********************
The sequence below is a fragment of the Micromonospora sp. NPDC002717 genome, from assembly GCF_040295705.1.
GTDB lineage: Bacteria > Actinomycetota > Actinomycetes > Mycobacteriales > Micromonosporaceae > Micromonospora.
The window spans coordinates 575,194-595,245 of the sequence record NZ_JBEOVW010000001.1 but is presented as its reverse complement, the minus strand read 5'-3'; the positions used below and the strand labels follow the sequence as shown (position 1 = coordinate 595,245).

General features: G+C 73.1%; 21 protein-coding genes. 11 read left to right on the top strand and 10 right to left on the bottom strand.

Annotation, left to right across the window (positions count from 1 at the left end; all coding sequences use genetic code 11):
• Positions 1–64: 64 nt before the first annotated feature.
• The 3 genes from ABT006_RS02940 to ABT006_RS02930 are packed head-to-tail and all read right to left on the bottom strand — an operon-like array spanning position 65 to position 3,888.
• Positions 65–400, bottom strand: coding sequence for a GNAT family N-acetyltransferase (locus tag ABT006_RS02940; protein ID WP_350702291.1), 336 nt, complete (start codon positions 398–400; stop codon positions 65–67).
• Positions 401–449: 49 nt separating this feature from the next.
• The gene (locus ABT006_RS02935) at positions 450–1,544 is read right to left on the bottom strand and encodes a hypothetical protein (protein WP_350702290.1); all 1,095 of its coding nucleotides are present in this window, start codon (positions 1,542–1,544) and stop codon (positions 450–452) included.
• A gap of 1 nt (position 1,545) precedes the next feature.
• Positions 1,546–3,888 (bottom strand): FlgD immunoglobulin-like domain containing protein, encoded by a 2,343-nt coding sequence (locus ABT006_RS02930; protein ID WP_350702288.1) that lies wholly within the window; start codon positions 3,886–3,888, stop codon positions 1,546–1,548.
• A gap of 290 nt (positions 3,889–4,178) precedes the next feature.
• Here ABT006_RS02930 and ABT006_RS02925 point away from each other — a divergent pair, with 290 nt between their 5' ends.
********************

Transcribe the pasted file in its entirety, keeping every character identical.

The sequence below is a fragment of the Micromonospora sp. NPDC002717 genome, from assembly GCF_040295705.1.
GTDB lineage: Bacteria > Actinomycetota > Actinomycetes > Mycobacteriales > Micromonosporaceae > Micromonospora.
The window spans coordinates 575,194-595,245 of the sequence record NZ_JBEOVW010000001.1 but is presented as its reverse complement, the minus strand read 5'-3'; the positions used below and the strand labels follow the sequence as shown (position 1 = coordinate 595,245).

General features: G+C 73.1%; 21 protein-coding genes. 11 read left to right on the top strand and 10 right to left on the bottom strand.

Annotation, left to right across the window (positions count from 1 at the left end; all coding sequences use genetic code 11):
• Positions 1–64: 64 nt before the first annotated feature.
• The 3 genes from ABT006_RS02940 to ABT006_RS02930 are packed head-to-tail and all read right to left on the bottom strand — an operon-like array spanning position 65 to position 3,888.
• Positions 65–400, bottom strand: coding sequence for a GNAT family N-acetyltransferase (locus tag ABT006_RS02940; protein ID WP_350702291.1), 336 nt, complete (start codon positions 398–400; stop codon positions 65–67).
• Positions 401–449: 49 nt separating this feature from the next.
• The gene (locus ABT006_RS02935) at positions 450–1,544 is read right to left on the bottom strand and encodes a hypothetical protein (protein WP_350702290.1); all 1,095 of its coding nucleotides are present in this window, start codon (positions 1,542–1,544) and stop codon (positions 450–452) included.
• A gap of 1 nt (position 1,545) precedes the next feature.
• Positions 1,546–3,888 (bottom strand): FlgD immunoglobulin-like domain containing protein, encoded by a 2,343-nt coding sequence (locus ABT006_RS02930; protein ID WP_350702288.1) that lies wholly within the window; start codon positions 3,886–3,888, stop codon positions 1,546–1,548.
• A gap of 290 nt (positions 3,889–4,178) precedes the next feature.
• Here ABT006_RS02930 and ABT006_RS02925 point away from each other — a divergent pair, with 290 nt between their 5' ends.